I was completely enraptured. Not with the band, they were in the orchestra pit and out of view, who cared about them? The actors! The actors on stage! I wanted to do THAT!

I had attended a couple of live theatre performances. There had been a school trip to see a production of Comedy of Errors and our 6th grade music teacher had taught us the libretto of the opera Tales of Hoffman before taking us to see it. But this, this was a performance by high school kids! These were people my age! This was something I could do!

I started school that fall in the concert band and took private lessons from a professor at a nearby university. I played alto saxophone but they didn’t need an alto saxophone so I was handed a baritone saxophone. I also signed myself up for an elective class in the American Musical Theatre which had a touring performance group. Shortly I was going with the group to other schools to perform for other students. It was all over. Within another year I had changed my major to theatre. My mother had always been concerned that I would starve being a musician and urged me to have another career to fall back on. Acting wasn’t on the short list of things she had in mind.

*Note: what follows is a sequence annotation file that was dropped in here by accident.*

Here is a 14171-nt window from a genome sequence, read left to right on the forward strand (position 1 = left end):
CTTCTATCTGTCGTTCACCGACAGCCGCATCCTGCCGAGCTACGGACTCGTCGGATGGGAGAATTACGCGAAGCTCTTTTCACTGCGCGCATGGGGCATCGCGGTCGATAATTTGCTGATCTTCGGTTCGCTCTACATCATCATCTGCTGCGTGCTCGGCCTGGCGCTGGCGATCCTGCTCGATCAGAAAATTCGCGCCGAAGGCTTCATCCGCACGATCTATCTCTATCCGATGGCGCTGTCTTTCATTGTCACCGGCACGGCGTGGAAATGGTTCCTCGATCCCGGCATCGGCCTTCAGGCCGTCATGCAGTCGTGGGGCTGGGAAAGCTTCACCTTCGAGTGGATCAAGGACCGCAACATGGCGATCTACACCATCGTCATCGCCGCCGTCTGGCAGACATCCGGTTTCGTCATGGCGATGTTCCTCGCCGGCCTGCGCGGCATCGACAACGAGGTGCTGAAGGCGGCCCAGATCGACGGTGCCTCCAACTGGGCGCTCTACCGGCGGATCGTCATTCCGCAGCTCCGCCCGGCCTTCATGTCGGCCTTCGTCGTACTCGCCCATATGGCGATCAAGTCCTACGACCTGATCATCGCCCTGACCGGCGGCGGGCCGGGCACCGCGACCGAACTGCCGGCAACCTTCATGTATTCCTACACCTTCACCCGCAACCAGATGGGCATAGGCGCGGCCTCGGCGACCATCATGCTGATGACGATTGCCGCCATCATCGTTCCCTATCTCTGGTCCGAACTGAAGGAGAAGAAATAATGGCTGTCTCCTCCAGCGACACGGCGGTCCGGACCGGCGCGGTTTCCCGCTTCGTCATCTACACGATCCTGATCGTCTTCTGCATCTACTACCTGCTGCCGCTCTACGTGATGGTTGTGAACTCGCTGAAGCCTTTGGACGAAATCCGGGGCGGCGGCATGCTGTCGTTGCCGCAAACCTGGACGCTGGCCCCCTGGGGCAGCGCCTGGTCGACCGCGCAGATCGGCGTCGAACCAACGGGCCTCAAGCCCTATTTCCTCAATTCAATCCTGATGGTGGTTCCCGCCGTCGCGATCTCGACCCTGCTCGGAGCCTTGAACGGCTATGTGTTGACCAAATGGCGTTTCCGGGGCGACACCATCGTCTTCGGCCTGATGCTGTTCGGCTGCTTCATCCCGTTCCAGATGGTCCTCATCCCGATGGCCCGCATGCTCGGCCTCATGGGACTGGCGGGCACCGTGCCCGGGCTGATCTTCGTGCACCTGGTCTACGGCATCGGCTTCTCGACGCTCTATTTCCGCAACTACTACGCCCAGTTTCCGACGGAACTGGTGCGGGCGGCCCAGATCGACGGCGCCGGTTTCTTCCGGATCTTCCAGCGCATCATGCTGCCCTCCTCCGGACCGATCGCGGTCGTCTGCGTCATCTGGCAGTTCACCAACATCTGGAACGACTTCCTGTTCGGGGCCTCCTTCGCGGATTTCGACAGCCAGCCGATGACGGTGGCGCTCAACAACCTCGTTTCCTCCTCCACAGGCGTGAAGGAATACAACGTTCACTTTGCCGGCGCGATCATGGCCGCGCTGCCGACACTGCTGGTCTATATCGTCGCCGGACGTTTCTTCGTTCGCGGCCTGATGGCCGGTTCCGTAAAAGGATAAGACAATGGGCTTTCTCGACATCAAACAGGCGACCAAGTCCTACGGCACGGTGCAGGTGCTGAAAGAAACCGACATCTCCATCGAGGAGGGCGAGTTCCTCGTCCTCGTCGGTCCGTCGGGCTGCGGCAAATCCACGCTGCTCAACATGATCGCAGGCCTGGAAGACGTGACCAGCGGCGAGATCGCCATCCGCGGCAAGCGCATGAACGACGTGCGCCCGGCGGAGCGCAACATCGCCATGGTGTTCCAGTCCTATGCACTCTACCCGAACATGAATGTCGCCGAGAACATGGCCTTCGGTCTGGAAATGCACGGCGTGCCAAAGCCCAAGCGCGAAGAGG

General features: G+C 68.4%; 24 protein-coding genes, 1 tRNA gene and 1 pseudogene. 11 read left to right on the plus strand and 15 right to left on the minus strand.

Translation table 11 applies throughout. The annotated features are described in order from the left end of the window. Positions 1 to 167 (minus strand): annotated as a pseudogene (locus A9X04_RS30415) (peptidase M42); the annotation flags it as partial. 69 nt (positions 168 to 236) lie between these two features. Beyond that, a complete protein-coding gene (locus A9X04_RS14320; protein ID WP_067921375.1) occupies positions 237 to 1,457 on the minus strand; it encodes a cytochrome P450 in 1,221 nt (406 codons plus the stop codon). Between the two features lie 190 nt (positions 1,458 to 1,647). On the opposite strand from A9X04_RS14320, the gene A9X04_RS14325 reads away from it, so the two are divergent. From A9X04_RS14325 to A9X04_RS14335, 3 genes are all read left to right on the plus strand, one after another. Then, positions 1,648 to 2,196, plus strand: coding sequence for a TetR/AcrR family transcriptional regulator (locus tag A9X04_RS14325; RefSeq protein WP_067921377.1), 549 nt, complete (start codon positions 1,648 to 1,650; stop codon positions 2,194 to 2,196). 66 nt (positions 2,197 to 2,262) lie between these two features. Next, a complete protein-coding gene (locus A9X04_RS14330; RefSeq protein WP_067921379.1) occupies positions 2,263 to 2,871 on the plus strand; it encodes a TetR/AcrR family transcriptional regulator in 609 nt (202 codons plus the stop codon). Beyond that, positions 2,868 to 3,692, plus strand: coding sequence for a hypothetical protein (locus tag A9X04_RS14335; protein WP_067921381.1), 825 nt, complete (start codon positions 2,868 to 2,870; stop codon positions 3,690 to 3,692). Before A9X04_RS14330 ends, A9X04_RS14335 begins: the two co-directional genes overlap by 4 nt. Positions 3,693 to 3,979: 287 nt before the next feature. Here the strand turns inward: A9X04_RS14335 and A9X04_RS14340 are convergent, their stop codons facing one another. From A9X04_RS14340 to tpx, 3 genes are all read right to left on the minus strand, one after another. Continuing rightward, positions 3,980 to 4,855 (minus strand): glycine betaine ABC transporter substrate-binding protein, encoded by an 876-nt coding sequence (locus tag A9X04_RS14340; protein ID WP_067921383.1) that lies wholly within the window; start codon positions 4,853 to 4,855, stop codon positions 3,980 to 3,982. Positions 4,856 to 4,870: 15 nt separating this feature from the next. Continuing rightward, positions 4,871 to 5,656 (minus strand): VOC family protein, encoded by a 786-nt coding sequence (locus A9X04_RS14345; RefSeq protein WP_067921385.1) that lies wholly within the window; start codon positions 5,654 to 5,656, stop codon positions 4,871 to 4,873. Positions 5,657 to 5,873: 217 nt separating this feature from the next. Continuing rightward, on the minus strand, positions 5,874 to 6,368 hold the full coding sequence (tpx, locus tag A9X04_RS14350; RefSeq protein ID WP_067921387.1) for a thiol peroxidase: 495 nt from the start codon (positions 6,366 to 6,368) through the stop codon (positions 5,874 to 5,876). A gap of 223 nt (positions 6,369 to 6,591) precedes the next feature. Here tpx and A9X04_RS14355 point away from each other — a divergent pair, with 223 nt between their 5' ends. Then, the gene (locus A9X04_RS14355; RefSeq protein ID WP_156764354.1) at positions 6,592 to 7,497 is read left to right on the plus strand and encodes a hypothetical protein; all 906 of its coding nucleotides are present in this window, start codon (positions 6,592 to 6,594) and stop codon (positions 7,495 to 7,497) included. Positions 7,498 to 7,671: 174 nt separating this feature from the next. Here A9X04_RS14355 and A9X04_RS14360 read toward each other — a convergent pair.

Of course there are multiple factors at play in everyone’s life. We get a nudge here, a shove there… that marble barreling down the canyon takes a funny bounce…

I finished up high school as one of a handful of very well regarded actors in the program and was all set to go to a very prestigious arts program when things took a very funny bounce indeed. I had been accepted into the Meadows School of the Arts at Southern Methodist University. I had a full free ride. My girlfriend had been accepted there as well. Things were ticking along quite nicely in fact. Then it all went somewhat pear-shaped.

SMU’s football program got the “Death Penalty” for paying players. As a result of this the school’s admissions program came under intense scrutiny and independent auditors were called in to vet prospective students receiving scholarships. I had achieved a nearly perfect SAT score in math by filling in half of the test at random. When placed next to the D’s in physics and math and the F’s in chemistry on my transcript the test scores painted a picture (In the auditor’s view) of a wildly intelligent but lazy kid not working up to his potential. I was told to take two math and science classes at a local community college, pass them both, and then re-submit my application to be considered for the fall. I would be cruising into August not knowing where I would be going to college.